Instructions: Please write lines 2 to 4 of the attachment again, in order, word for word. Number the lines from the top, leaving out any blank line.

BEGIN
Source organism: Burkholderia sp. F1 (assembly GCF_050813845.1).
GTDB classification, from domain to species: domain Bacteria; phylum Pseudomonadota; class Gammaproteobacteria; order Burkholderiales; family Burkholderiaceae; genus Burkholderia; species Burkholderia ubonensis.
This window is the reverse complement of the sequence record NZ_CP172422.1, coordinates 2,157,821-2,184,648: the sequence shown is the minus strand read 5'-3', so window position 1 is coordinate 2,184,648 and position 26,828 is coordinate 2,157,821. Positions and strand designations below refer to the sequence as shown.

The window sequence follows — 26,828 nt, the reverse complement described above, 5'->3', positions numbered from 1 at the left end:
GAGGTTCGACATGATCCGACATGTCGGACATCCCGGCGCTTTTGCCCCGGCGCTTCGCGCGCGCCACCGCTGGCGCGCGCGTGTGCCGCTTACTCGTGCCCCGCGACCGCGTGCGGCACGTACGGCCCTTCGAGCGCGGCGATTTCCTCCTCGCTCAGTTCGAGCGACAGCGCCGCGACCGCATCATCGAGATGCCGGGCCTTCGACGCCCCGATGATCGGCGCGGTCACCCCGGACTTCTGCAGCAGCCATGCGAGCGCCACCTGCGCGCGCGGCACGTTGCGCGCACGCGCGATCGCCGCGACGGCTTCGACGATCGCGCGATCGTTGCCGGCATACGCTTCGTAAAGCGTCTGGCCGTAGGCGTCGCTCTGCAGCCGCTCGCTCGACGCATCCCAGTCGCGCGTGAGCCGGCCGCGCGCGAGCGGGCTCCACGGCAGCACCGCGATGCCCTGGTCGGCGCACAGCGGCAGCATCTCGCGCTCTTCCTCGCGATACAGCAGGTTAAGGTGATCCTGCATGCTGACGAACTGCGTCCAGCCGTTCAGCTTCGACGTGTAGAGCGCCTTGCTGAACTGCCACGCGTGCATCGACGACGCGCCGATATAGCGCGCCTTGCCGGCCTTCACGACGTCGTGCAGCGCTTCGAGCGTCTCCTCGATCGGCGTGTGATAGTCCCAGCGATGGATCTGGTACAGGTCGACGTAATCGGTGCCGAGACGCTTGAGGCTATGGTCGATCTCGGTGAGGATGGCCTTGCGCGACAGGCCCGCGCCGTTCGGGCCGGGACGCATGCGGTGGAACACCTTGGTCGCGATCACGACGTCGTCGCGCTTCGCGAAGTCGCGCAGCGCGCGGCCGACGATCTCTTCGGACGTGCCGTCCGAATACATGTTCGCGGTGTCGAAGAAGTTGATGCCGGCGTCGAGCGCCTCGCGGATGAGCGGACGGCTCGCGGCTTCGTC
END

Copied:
GTDB classification, from domain to species: domain Bacteria; phylum Pseudomonadota; class Gammaproteobacteria; order Burkholderiales; family Burkholderiaceae; genus Burkholderia; species Burkholderia ubonensis.
This window is the reverse complement of the sequence record NZ_CP172422.1, coordinates 2,157,821-2,184,648: the sequence shown is the minus strand read 5'-3', so window position 1 is coordinate 2,184,648 and position 26,828 is coordinate 2,157,821. Positions and strand designations below refer to the sequence as shown.

The window sequence follows — 26,828 nt, the reverse complement described above, 5'->3', positions numbered from 1 at the left end: